Dylan G.E. Gomes, Thomas Hesselberg, and Jesse R. Barber The world is a noisy place, yet as visual creatures, humans have largely ignored its potential role as an important niche component in ecology. Only recently has it gained broad attention, as the negative effects of human-made noise (such as the noise from highway traffic) on wildlife have been demonstrably large. Yet, an important question remains … Continue reading Whitewater river noise alters orb-weaving spider abundance, behaviour, and insect capture rates.

Animals can choose their mates based on the choices of others, which can influence dispersal and local adaptation

Manuel Sapage, Susana A. M. Varela & Hanna Kokko Moving away from one’s birthplace is fraught with difficulties. Not only is the movement through unknown areas potentially dangerous; even if one survives the move, the new place will be less familiar than home. These statements do not only describe human feelings; they describe the challenge of migration to any animal species. For an individual’s locally … Continue reading Animals can choose their mates based on the choices of others, which can influence dispersal and local adaptation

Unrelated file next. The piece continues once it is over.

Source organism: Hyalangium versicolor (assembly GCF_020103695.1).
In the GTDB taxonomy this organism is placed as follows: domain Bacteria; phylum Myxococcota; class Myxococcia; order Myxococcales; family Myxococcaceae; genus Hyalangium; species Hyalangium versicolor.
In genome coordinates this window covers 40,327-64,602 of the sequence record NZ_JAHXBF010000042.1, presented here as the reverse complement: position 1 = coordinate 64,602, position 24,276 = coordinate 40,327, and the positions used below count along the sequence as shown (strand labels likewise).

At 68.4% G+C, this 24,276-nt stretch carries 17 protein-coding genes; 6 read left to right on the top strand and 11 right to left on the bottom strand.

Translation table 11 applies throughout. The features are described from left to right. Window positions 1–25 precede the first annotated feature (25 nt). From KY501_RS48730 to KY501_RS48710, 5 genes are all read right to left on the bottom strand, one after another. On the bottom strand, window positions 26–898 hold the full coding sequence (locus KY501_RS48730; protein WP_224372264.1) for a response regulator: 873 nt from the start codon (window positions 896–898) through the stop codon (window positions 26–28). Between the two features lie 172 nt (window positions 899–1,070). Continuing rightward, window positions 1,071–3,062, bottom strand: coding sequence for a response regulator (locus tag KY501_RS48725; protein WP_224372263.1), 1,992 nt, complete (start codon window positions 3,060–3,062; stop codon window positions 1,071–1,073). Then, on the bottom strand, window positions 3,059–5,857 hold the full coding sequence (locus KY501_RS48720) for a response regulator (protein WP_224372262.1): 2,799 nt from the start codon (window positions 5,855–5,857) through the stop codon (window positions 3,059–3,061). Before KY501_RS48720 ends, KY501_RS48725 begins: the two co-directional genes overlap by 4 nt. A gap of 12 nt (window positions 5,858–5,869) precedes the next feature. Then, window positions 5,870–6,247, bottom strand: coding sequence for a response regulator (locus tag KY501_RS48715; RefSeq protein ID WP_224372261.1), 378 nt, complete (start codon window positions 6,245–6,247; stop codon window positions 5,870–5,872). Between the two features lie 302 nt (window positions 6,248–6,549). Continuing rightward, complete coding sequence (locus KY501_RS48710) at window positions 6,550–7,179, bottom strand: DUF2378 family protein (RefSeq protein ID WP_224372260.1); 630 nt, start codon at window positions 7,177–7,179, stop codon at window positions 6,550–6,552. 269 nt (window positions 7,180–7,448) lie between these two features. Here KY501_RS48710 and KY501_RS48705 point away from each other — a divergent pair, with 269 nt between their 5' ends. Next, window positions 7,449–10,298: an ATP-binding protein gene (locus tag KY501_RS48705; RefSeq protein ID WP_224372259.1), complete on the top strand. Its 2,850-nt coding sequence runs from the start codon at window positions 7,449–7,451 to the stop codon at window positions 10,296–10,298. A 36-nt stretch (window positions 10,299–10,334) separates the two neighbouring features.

Animals with enhanced armor are more likely to win fights

Zachary Emberts and John J. Wiens Many animals often fight with other members of their species. Individuals may fight over food, shelter, or territory, but fights between males over access to females for mating are especially widespread . Many of the most striking and unusual features of animals are associated with these mating-related fights, including the horns of beetles and the antlers of deer. But … Continue reading Animals with enhanced armor are more likely to win fights

A male wire-tailed manakin perched on his display perch, the branch where he performs the acrobatic displays that are thought to inform female mate-choice decisions.

Assessing patterns of biological aging in an avian gymnast, the wire-tailed manakin

Ben J. Vernasco, Roslyn Dakin, Ariana D. Majer, Mark F. Haussmann, T. Brandt Ryder and Ignacio T. Moore Telomeres are segments of DNA located at the terminal ends of eukaryotic chromosomes and are composed of consecutive repeats of a specific nucleotide sequence. Telomeres are dynamic as the number of repeated sequences can change over the course of an individual’s lifetime. An individual’s telomere dynamics depend … Continue reading Assessing patterns of biological aging in an avian gymnast, the wire-tailed manakin